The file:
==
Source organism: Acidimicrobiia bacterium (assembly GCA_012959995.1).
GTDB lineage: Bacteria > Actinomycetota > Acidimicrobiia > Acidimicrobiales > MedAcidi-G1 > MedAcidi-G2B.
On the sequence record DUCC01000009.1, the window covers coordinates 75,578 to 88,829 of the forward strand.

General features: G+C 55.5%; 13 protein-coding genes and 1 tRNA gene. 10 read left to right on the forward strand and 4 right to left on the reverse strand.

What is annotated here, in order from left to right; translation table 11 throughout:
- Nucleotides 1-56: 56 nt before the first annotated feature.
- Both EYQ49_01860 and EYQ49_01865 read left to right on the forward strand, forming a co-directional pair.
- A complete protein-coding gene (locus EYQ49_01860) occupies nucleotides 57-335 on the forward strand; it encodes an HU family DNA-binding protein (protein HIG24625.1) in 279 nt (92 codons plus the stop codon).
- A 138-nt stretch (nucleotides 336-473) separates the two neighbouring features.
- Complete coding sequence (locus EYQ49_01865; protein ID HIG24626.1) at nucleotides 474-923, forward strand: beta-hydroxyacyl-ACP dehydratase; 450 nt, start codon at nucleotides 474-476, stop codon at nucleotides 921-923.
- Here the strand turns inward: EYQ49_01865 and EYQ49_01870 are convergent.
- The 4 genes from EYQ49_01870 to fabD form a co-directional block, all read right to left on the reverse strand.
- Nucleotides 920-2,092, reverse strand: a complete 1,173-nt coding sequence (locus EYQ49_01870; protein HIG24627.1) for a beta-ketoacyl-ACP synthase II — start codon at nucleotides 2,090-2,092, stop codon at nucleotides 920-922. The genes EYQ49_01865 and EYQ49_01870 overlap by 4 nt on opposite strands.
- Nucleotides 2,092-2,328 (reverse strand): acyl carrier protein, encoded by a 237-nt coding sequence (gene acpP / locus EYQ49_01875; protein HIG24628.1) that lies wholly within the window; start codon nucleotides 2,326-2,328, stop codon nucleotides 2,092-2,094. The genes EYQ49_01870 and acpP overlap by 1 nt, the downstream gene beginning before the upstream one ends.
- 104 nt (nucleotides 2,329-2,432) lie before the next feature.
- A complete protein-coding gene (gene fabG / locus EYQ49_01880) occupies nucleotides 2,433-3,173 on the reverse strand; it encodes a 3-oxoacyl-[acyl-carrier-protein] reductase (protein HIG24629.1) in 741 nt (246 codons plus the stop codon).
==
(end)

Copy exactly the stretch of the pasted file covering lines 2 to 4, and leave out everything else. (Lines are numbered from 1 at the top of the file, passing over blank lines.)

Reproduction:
GTDB lineage: Bacteria > Actinomycetota > Acidimicrobiia > Acidimicrobiales > MedAcidi-G1 > MedAcidi-G2B.
On the sequence record DUCC01000009.1, the window covers coordinates 75,578 to 88,829 of the forward strand.

General features: G+C 55.5%; 13 protein-coding genes and 1 tRNA gene. 10 read left to right on the forward strand and 4 right to left on the reverse strand.